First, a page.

As a thank you, you can use the Discount Code KETOGENICENDURANCE10 for 10% off on my Etsy Store:
Join the Contemporary Carnivore Diet newsletter: http://eepurl.com/doN0aH
I have been low carb since January 2016. I started with the Ketogenic Diet, and have been on the Contemporary Carnivore Diet since October 2017. I love this way of eating but there are only so many times I can blog about how great I feel. So I decided to get other people to tell you how great they feel instead! Mieken has been through some tough issues, hopefully the Carnivore Diet continues to work for her.
Interview with Mieken
1) Introduce Yourself.
My name is Mieken and I’m 29 years old. I was born in San Francisco and then moved to the mid-west where I grew up in Kansas City. I then moved to Los Angeles for college and have been here since.
2) How did you eat before Carnivore.
I went through a lot of different phases, starting when I was about 18 years old. During my teenage years I had developed a binge eating disorder connected to chronic anxiety and carb addiction, and started to gain weight. When I was 18 I started to get into health and nutrition and decided to go macrobiotic vegan. I lost ten pounds and felt great the first month, then I started to slip into a more SAD vegan diet. The weight came back on and after some time I developed chronic fatigue. I felt like a zombie all day every day, and was sleeping 12 hours a night. I finally trusted my instincts and added eggs and dairy back in, then eventually meat. I got some energy back. I had been plant-based for two years at this point. A few years later I started to get into weight lifting and found out about paleo and low carb. I did some research and then started eating a more paleo, higher fat diet. I still went back and forth with eating grains and sugar though, and my disordered eating habits were still present. I went through periods where I was only eating 1200 cals per day, training two hours a day five days a week, then I would cave and binge on junk. Eventually, I developed IBS. I tried clean paleo many times with no success. I would eat a lot of vegetables and plant matter because I believed the popular narrative that was telling me fiber was necessary, especially for digestive health. My IBS only got worse and then I developed skin issues like body acne and rosacea. I was constantly bloated and heavily inflamed. Finally, I found the Gut and Psychology Syndrome Diet by Dr. Natasha Campbell-McBride. I had tried other versions of gut-healing diets like the anti-candida diet and low fodmap with little improvement, so I decided to give the GAPS diet a try. It was through reading about GAPS that I first heard that fiber can actually cause problems for people with digestive disorders. After three weeks I realized the veggies I was eating, even after being boiled in bone broth for 30+ minutes, were still causing me issues. That’s when I discovered Mikhaila Peterson and Shawn Baker and learned about carnivore. I was shocked that it was possible to thrive on a diet completely devoid of plants, but what I was reading about how fiber can be harmful to some people made sense for me, so I went for it.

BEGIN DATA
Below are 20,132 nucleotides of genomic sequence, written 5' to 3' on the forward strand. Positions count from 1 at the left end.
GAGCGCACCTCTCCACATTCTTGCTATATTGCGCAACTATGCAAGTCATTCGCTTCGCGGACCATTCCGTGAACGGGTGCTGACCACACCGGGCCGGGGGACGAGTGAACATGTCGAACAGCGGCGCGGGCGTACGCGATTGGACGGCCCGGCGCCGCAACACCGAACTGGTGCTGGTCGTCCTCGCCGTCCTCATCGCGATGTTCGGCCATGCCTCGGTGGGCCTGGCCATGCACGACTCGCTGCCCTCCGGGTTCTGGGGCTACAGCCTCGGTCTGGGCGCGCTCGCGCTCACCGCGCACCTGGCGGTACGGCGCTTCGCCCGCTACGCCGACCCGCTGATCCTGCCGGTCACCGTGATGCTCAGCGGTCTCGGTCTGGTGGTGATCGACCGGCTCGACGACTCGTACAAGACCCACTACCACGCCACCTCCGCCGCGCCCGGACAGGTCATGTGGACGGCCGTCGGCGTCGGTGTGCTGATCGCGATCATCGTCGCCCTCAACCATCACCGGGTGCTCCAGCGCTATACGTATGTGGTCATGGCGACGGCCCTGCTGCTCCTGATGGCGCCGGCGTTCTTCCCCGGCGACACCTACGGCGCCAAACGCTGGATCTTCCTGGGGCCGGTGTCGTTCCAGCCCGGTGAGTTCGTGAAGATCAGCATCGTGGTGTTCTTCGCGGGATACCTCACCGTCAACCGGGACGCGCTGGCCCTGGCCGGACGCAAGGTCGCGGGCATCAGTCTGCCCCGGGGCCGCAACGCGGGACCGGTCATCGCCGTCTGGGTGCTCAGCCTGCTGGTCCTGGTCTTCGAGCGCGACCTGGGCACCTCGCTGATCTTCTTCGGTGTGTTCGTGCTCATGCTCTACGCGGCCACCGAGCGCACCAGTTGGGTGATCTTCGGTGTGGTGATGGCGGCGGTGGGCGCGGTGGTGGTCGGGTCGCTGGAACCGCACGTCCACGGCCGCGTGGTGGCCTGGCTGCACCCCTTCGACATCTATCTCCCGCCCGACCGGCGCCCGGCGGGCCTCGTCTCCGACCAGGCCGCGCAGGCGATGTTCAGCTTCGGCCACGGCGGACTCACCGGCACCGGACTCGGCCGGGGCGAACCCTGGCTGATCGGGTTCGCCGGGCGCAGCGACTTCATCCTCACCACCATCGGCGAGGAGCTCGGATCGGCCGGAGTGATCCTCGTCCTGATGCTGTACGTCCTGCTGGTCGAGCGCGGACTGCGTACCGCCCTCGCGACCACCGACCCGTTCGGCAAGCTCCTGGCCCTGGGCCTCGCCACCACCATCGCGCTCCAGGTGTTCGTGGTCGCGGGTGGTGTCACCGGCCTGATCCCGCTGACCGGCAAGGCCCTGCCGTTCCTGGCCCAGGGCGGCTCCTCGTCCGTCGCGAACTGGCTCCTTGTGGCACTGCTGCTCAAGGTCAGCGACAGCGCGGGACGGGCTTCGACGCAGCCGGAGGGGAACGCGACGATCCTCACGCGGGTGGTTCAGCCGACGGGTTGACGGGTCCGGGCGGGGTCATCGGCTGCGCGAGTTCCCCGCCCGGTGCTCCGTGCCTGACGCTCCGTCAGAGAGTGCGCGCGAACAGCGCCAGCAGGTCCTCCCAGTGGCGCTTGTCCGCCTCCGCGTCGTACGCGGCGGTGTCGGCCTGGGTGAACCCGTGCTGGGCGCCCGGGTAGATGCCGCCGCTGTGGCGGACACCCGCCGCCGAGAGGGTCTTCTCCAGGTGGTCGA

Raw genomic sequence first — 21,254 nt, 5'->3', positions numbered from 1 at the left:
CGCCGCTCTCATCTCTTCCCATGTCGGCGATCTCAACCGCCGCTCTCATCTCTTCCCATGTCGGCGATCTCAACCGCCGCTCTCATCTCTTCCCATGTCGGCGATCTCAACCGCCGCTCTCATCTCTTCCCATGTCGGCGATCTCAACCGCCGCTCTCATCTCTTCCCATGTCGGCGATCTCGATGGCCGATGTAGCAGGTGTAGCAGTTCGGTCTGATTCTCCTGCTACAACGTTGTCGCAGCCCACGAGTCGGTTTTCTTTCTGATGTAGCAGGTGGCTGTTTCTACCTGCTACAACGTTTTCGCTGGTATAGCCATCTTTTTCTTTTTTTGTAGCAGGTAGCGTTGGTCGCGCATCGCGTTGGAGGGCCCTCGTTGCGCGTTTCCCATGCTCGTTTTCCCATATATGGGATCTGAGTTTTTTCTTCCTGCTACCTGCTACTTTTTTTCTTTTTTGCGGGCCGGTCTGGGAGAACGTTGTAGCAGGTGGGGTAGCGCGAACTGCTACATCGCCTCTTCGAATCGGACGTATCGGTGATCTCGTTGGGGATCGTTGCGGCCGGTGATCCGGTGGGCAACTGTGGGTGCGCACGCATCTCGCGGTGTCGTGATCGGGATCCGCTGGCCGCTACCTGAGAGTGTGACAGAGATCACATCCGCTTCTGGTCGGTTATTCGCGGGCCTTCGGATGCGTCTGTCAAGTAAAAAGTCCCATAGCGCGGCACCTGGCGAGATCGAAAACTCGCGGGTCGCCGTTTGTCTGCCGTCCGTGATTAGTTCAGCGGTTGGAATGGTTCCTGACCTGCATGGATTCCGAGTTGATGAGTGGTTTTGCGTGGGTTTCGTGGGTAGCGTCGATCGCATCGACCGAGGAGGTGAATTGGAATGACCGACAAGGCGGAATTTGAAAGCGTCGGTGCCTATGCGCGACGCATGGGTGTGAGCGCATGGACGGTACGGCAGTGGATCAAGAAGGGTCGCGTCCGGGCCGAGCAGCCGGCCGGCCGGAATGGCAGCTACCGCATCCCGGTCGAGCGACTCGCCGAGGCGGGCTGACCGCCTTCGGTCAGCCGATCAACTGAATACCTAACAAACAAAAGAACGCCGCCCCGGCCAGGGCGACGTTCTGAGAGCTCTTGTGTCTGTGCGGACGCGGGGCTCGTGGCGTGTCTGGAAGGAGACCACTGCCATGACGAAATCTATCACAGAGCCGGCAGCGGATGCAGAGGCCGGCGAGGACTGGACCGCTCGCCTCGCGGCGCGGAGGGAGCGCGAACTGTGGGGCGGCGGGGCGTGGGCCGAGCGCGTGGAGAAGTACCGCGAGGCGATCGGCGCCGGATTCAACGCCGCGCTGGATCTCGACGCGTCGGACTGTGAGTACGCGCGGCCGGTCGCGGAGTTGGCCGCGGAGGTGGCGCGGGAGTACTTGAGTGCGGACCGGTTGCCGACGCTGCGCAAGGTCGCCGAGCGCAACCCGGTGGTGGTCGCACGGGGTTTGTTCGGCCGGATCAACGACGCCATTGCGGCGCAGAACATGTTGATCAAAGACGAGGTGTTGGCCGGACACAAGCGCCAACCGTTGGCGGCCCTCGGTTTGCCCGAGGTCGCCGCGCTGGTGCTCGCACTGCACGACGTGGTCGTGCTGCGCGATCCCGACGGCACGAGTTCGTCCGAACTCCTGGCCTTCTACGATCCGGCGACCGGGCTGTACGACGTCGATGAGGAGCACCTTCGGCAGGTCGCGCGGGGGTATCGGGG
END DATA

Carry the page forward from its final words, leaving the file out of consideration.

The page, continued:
3) Why did you try Carnivore to begin with.
I had developed issues with carbohydrate intolerance and mal-absorption after years of disordered eating and depriving my body of animal foods, not to mention put on weight and developed devastating and embarrassing skin conditions. I also had constant brain fog, mild depression, anxiety and felt irritable on a daily basis. I realized through a lot of trial and error and years of research that the only way to heal my gut would be to cut out all sources of fiber, despite what doctors and mainstream nutrition advice had told me.
4) How do you personally approach the Carnivore Diet.
When I started carnivore I was committed to healing my body (and still am) so I did not limit portions or calories or do any fasting. I allowed myself to just listen to my body and go with my instincts. If I’m craving fat I eat fattier cuts, if I want more protein I eat more muscle. I eat about 95% beef because it makes me feel the best and gives me the most energy, the other 5% is eggs, butter, ghee, organ meats, pork, fish and chicken. I also make my own bone broth and use it to make gravy and stews. I don’t tolerate conventional dairy other than butter. In the beginning, I was eating large meals three times a day because I was starving and would get tired. I could tell my body was crying out for nutrients from animal foods. After about 2.5 months my appetite has stabilized and I’m only eating twice a day most days and smaller meals. I still drink coffee with ghee and collagen powder blended in but want to experiment with cutting it out soon.
5) What benefits have you seen since starting the Carnivore Diet.